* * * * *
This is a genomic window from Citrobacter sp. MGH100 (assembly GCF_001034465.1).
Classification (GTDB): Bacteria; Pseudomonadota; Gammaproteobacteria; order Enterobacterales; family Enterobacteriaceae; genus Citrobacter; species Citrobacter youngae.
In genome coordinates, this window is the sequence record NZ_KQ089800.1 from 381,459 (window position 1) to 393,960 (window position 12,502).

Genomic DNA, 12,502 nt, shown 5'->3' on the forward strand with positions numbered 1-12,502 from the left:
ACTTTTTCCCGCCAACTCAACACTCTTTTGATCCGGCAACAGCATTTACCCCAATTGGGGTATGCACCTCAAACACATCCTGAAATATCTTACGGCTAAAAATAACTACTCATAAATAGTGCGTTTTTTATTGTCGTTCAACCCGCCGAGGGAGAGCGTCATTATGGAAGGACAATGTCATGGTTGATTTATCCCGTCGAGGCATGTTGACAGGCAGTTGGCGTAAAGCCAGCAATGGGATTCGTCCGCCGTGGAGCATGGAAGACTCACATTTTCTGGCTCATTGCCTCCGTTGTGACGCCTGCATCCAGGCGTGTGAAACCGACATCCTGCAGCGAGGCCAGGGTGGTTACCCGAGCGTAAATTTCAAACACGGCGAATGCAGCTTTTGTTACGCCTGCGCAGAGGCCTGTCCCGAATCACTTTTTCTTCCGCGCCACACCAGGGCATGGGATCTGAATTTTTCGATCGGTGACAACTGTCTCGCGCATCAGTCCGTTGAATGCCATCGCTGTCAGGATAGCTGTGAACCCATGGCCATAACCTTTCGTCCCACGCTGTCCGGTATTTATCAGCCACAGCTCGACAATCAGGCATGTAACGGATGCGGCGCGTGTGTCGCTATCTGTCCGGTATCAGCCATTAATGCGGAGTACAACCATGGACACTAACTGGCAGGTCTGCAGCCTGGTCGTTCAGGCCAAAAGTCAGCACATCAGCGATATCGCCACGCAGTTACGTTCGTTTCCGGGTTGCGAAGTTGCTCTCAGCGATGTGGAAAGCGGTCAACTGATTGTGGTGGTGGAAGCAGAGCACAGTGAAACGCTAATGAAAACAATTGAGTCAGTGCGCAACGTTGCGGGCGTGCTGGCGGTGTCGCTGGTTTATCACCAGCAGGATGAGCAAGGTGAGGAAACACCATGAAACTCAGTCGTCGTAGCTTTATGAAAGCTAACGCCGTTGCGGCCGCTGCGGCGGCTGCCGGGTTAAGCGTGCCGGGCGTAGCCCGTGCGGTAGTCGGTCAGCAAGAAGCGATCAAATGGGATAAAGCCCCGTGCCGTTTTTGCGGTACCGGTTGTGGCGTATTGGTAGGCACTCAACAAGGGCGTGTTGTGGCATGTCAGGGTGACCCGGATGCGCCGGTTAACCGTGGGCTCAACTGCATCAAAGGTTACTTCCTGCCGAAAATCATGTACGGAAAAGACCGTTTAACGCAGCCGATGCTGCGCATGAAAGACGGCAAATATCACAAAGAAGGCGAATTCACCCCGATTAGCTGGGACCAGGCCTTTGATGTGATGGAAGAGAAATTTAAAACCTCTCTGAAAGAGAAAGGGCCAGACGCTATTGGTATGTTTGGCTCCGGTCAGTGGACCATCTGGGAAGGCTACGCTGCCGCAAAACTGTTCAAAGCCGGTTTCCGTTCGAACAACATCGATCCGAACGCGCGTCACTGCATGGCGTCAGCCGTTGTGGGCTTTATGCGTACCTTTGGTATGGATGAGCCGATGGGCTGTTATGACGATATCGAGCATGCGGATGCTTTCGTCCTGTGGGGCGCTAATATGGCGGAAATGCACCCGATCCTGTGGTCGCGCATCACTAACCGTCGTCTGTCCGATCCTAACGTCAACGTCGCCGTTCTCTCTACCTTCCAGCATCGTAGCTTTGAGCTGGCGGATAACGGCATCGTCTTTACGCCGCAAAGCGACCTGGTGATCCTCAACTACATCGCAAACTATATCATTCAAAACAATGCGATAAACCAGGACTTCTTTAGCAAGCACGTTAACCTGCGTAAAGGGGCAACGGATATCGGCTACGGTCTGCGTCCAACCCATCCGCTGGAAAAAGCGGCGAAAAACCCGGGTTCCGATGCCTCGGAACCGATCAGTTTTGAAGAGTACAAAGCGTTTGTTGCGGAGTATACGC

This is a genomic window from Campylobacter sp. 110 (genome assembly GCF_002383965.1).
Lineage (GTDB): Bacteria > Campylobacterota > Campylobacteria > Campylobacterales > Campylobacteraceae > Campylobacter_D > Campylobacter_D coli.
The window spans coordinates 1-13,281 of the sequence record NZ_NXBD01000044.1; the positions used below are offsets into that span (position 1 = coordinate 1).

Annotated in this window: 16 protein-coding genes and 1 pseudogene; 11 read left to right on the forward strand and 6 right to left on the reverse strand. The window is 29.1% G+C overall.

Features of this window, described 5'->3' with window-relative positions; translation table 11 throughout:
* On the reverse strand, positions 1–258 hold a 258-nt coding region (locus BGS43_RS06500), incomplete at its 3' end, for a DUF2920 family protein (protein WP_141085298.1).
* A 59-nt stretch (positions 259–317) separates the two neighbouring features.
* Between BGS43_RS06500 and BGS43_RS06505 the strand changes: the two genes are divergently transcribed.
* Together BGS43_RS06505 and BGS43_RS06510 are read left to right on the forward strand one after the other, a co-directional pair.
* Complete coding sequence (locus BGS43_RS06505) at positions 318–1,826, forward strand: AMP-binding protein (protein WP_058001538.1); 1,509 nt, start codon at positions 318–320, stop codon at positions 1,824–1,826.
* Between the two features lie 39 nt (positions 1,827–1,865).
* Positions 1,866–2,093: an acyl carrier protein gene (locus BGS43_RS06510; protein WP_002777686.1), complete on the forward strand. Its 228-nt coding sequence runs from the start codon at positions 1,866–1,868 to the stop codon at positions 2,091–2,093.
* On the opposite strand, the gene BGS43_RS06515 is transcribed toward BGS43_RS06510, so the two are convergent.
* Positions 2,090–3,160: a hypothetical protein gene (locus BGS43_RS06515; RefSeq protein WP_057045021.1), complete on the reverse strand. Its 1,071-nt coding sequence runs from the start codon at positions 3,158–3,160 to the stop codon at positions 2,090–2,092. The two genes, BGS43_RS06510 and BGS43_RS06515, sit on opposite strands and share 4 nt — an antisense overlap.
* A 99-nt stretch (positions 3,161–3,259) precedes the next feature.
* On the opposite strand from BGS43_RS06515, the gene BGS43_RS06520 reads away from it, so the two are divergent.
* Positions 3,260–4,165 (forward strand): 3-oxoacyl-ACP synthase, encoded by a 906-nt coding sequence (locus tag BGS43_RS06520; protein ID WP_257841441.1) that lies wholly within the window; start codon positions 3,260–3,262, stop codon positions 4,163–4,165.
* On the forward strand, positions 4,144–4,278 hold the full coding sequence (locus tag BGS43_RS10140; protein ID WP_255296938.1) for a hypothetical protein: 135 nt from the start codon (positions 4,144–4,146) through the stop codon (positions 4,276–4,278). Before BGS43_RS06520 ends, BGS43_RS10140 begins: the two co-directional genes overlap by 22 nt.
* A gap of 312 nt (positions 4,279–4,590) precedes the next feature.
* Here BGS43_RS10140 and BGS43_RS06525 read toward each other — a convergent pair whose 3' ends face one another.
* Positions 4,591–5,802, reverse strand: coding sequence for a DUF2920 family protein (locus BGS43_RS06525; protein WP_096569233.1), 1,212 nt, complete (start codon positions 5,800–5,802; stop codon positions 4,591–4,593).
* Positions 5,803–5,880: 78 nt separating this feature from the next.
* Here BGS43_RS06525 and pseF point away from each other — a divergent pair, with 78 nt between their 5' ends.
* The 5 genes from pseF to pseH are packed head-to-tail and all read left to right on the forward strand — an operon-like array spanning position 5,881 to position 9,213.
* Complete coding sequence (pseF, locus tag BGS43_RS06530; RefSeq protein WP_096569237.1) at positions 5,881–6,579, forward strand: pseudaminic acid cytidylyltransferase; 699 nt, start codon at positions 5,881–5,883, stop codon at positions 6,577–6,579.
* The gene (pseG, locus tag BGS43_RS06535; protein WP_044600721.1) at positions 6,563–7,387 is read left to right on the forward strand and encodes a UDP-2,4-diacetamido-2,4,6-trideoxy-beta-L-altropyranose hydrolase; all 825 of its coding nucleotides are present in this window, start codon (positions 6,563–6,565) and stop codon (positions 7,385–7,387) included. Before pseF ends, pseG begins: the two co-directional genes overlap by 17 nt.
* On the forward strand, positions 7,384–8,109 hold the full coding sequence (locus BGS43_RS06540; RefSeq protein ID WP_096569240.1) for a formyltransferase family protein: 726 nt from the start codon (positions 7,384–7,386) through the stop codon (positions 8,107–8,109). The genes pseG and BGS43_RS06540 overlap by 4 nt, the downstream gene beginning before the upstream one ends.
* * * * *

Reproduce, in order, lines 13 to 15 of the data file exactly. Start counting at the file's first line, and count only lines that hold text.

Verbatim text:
* Between BGS43_RS06500 and BGS43_RS06505 the strand changes: the two genes are divergently transcribed.
* Together BGS43_RS06505 and BGS43_RS06510 are read left to right on the forward strand one after the other, a co-directional pair.
* Complete coding sequence (locus BGS43_RS06505) at positions 318–1,826, forward strand: AMP-binding protein (protein WP_058001538.1); 1,509 nt, start codon at positions 318–320, stop codon at positions 1,824–1,826.